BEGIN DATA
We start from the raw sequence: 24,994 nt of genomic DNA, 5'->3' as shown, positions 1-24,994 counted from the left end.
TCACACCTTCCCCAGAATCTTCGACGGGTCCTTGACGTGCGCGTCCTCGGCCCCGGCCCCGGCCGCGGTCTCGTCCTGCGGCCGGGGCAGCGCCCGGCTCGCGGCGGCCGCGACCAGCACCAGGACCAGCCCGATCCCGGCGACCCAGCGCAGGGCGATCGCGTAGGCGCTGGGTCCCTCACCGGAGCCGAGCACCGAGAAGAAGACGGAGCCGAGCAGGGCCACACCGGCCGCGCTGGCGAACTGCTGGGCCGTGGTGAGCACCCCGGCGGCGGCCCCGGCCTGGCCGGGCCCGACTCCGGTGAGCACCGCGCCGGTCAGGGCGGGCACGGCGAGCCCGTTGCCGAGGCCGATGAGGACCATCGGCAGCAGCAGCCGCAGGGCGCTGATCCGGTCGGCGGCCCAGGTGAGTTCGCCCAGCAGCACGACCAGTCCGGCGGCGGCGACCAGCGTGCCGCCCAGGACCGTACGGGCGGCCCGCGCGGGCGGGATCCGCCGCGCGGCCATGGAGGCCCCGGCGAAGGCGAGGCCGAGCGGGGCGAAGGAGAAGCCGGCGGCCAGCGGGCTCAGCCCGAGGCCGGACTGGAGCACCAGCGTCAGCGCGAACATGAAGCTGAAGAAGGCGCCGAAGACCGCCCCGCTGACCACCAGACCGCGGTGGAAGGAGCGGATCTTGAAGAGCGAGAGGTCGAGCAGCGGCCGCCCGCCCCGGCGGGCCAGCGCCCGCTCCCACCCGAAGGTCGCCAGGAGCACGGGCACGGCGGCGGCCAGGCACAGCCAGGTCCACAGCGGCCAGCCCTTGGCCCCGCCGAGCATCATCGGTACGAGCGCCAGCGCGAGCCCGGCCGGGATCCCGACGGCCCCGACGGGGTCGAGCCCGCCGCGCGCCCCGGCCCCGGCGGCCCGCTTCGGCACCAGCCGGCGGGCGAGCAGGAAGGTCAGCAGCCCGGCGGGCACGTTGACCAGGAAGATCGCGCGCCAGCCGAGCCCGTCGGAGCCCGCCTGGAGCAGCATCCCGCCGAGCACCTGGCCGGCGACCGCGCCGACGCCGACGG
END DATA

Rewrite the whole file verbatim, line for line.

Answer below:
We start from the raw sequence: 24,994 nt of genomic DNA, 5'->3' as shown, positions 1-24,994 counted from the left end.
TCACACCTTCCCCAGAATCTTCGACGGGTCCTTGACGTGCGCGTCCTCGGCCCCGGCCCCGGCCGCGGTCTCGTCCTGCGGCCGGGGCAGCGCCCGGCTCGCGGCGGCCGCGACCAGCACCAGGACCAGCCCGATCCCGGCGACCCAGCGCAGGGCGATCGCGTAGGCGCTGGGTCCCTCACCGGAGCCGAGCACCGAGAAGAAGACGGAGCCGAGCAGGGCCACACCGGCCGCGCTGGCGAACTGCTGGGCCGTGGTGAGCACCCCGGCGGCGGCCCCGGCCTGGCCGGGCCCGACTCCGGTGAGCACCGCGCCGGTCAGGGCGGGCACGGCGAGCCCGTTGCCGAGGCCGATGAGGACCATCGGCAGCAGCAGCCGCAGGGCGCTGATCCGGTCGGCGGCCCAGGTGAGTTCGCCCAGCAGCACGACCAGTCCGGCGGCGGCGACCAGCGTGCCGCCCAGGACCGTACGGGCGGCCCGCGCGGGCGGGATCCGCCGCGCGGCCATGGAGGCCCCGGCGAAGGCGAGGCCGAGCGGGGCGAAGGAGAAGCCGGCGGCCAGCGGGCTCAGCCCGAGGCCGGACTGGAGCACCAGCGTCAGCGCGAACATGAAGCTGAAGAAGGCGCCGAAGACCGCCCCGCTGACCACCAGACCGCGGTGGAAGGAGCGGATCTTGAAGAGCGAGAGGTCGAGCAGCGGCCGCCCGCCCCGGCGGGCCAGCGCCCGCTCCCACCCGAAGGTCGCCAGGAGCACGGGCACGGCGGCGGCCAGGCACAGCCAGGTCCACAGCGGCCAGCCCTTGGCCCCGCCGAGCATCATCGGTACGAGCGCCAGCGCGAGCCCGGCCGGGATCCCGACGGCCCCGACGGGGTCGAGCCCGCCGCGCGCCCCGGCCCCGGCGGCCCGCTTCGGCACCAGCCGGCGGGCGAGCAGGAAGGTCAGCAGCCCGGCGGGCACGTTGACCAGGAAGATCGCGCGCCAGCCGAGCCCGTCGGAGCCCGCCTGGAGCAGCATCCCGCCGAGCACCTGGCCGGCGACCGCGCCGACGCCGACGG